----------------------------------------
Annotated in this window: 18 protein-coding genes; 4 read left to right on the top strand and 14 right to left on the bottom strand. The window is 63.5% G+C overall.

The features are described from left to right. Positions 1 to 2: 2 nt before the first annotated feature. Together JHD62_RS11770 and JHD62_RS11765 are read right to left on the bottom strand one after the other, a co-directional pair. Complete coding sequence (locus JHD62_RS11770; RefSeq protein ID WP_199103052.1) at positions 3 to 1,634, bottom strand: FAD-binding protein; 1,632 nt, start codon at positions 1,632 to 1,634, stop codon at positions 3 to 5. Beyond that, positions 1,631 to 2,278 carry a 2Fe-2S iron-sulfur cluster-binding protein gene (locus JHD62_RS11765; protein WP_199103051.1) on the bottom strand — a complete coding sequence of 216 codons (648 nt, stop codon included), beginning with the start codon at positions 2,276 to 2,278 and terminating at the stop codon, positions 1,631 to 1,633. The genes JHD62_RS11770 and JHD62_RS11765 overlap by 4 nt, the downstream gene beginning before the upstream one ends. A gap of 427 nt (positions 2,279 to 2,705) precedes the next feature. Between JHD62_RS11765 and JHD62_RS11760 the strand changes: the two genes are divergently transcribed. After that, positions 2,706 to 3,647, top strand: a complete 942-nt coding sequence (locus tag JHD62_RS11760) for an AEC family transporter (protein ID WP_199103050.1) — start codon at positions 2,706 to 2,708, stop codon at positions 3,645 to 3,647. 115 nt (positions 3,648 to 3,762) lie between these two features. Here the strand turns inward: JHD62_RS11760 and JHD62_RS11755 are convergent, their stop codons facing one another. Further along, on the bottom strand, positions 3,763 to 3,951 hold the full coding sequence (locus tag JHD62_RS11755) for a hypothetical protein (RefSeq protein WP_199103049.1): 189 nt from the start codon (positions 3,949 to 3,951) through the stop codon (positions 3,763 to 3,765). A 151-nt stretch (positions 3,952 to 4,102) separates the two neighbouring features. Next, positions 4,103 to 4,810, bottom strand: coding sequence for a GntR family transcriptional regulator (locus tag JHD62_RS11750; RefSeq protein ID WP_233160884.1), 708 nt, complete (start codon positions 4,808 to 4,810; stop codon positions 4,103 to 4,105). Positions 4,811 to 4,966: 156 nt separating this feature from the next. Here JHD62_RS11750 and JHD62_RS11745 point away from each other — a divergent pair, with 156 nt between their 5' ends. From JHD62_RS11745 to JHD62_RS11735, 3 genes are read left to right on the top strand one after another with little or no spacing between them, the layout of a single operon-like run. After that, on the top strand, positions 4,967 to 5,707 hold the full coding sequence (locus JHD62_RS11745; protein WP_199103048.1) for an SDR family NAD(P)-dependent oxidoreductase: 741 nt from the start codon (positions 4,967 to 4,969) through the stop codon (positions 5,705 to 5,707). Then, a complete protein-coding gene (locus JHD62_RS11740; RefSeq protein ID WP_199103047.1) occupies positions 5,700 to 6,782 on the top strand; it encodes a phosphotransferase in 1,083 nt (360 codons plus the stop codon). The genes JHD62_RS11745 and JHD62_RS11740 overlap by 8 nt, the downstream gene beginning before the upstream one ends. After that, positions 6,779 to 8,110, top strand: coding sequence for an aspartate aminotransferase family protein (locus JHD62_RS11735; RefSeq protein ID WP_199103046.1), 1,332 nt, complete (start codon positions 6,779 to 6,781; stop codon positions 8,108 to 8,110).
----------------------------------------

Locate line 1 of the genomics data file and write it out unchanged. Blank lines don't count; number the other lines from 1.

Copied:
Annotated in this window: 18 protein-coding genes; 4 read left to right on the top strand and 14 right to left on the bottom strand. The window is 63.5% G+C overall.